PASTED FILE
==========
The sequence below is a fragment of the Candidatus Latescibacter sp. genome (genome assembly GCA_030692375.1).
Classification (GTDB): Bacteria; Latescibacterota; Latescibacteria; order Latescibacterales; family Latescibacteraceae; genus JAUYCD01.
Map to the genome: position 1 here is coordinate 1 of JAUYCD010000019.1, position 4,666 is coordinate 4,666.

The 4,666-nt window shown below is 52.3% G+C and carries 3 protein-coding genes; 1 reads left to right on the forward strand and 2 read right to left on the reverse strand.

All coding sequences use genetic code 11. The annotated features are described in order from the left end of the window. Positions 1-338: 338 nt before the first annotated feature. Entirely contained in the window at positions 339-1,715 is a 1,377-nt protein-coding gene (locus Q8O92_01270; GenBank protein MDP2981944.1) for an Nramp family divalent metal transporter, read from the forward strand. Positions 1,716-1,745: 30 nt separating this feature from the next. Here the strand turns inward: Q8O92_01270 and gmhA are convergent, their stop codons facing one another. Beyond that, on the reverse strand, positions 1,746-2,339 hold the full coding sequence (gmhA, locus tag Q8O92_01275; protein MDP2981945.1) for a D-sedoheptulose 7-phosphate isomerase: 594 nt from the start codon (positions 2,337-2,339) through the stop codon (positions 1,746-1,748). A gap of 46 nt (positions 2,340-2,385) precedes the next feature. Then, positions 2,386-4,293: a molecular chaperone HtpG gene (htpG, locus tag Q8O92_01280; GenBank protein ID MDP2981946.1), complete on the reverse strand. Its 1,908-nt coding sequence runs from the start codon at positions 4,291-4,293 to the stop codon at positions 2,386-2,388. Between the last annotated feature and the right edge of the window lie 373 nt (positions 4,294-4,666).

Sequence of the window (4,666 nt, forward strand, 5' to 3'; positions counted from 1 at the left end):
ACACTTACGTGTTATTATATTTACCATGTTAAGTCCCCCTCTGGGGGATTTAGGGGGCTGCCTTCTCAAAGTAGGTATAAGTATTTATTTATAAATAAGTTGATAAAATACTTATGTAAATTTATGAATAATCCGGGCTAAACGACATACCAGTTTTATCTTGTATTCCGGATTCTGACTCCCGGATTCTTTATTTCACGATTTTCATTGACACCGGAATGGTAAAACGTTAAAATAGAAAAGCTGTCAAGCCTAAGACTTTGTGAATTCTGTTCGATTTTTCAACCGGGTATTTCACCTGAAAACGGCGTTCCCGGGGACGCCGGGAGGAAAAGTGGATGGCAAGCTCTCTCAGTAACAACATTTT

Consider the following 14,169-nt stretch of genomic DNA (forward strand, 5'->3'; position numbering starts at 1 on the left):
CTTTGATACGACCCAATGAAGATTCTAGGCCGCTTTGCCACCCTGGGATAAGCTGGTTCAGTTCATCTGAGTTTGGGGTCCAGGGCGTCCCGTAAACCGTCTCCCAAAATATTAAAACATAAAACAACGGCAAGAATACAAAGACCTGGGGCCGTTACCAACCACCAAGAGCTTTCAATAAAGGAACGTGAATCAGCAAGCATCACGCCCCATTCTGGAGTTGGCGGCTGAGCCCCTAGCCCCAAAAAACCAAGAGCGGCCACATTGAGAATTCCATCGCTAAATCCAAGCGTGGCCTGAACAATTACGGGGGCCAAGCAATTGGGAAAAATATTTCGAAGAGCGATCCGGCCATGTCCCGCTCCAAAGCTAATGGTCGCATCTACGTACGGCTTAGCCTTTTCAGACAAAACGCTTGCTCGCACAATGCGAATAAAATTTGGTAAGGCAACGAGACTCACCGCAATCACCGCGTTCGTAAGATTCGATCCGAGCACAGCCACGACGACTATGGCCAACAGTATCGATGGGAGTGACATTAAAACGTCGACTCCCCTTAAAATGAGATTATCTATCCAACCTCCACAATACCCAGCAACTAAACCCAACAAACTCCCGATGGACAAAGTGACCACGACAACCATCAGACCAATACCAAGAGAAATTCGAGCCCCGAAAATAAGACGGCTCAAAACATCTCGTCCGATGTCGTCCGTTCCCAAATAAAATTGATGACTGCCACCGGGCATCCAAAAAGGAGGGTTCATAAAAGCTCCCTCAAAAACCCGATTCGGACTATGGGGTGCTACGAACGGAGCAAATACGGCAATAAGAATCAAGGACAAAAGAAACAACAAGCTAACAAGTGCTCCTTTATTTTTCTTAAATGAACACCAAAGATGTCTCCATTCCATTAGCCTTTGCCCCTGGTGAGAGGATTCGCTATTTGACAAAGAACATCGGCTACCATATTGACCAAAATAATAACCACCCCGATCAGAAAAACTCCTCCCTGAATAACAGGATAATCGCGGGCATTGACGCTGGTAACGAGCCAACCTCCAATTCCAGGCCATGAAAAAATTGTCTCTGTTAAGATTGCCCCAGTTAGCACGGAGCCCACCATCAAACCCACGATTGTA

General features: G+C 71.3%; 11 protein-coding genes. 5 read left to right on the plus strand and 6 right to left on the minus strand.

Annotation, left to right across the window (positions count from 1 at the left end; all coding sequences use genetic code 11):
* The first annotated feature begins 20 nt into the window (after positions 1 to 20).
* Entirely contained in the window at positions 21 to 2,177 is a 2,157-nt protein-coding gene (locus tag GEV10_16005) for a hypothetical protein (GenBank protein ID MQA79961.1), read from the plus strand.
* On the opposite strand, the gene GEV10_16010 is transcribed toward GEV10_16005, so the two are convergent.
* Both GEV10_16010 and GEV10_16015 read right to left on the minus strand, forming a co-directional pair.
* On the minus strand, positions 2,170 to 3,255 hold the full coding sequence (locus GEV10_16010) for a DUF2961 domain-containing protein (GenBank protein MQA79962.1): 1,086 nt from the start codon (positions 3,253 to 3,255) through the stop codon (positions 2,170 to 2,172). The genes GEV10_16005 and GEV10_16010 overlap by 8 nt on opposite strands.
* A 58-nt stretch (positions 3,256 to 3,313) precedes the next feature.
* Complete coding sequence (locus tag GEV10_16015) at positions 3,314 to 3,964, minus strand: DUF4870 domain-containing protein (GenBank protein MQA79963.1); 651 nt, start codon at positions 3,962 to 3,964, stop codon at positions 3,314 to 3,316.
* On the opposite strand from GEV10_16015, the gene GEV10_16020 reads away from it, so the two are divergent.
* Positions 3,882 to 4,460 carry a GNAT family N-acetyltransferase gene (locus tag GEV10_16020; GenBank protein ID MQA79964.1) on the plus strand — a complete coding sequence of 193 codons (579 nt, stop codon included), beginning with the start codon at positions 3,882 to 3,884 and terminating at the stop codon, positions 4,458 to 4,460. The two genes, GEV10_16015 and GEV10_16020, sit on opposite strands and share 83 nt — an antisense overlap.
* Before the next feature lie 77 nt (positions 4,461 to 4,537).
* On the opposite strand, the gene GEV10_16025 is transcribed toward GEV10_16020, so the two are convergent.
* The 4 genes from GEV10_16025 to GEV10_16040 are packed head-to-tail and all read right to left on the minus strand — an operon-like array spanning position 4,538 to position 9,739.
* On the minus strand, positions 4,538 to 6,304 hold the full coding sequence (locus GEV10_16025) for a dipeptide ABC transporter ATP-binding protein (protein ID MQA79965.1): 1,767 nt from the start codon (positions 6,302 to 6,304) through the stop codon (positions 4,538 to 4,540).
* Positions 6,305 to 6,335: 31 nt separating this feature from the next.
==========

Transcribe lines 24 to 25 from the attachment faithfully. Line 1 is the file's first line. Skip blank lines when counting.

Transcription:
* On the minus strand, positions 4,538 to 6,304 hold the full coding sequence (locus GEV10_16025) for a dipeptide ABC transporter ATP-binding protein (protein ID MQA79965.1): 1,767 nt from the start codon (positions 6,302 to 6,304) through the stop codon (positions 4,538 to 4,540).
* Positions 6,305 to 6,335: 31 nt separating this feature from the next.